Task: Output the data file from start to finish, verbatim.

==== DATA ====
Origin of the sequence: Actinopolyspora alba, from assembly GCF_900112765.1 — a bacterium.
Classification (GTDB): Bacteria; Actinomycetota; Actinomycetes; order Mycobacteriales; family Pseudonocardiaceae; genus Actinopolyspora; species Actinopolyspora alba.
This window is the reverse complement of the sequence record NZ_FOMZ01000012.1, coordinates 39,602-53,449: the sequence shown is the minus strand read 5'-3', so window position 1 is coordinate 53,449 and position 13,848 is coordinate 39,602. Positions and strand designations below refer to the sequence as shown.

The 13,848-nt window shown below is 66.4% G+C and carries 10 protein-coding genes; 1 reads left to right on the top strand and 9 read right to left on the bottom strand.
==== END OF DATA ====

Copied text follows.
Origin of the sequence: Actinopolyspora alba, from assembly GCF_900112765.1 — a bacterium.
Classification (GTDB): Bacteria; Actinomycetota; Actinomycetes; order Mycobacteriales; family Pseudonocardiaceae; genus Actinopolyspora; species Actinopolyspora alba.
This window is the reverse complement of the sequence record NZ_FOMZ01000012.1, coordinates 39,602-53,449: the sequence shown is the minus strand read 5'-3', so window position 1 is coordinate 53,449 and position 13,848 is coordinate 39,602. Positions and strand designations below refer to the sequence as shown.

The 13,848-nt window shown below is 66.4% G+C and carries 10 protein-coding genes; 1 reads left to right on the top strand and 9 read right to left on the bottom strand.